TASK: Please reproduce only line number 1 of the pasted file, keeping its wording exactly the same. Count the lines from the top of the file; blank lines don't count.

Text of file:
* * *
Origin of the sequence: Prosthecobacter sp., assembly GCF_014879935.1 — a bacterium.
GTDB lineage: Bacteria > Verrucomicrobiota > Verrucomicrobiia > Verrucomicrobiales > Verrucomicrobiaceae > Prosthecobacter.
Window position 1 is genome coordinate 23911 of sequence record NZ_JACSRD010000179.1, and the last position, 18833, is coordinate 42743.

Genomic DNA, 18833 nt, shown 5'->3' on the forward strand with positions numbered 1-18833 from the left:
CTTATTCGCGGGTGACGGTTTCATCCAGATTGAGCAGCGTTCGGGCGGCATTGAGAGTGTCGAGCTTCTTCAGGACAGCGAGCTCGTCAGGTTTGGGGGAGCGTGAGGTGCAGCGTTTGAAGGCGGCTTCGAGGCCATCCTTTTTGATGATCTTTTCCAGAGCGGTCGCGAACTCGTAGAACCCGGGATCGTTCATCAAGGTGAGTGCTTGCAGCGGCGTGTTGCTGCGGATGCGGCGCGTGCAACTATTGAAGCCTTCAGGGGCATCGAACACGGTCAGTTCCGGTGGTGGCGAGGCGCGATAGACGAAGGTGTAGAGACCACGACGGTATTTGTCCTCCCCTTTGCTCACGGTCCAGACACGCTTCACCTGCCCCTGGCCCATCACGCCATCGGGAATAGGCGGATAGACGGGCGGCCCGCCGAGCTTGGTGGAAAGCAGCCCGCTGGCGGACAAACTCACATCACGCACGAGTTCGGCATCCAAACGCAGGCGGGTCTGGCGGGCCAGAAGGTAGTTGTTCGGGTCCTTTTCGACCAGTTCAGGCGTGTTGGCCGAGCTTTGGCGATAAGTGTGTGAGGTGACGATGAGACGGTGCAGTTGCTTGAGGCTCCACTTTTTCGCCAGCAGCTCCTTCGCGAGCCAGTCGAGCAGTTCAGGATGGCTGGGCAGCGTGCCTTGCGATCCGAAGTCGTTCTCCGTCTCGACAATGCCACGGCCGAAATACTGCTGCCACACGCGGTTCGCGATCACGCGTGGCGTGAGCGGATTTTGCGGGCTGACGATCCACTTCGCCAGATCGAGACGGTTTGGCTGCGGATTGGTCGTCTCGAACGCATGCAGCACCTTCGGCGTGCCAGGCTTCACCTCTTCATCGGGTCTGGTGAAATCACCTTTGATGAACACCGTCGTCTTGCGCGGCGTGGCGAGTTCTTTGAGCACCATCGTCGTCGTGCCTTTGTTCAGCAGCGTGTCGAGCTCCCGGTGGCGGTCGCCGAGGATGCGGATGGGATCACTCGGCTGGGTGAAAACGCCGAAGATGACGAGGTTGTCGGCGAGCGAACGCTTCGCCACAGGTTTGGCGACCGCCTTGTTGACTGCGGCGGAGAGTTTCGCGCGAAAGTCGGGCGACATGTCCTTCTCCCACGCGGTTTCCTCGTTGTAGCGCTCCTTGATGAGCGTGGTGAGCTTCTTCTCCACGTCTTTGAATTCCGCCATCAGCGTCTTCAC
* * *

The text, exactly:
Origin of the sequence: Prosthecobacter sp., assembly GCF_014879935.1 — a bacterium.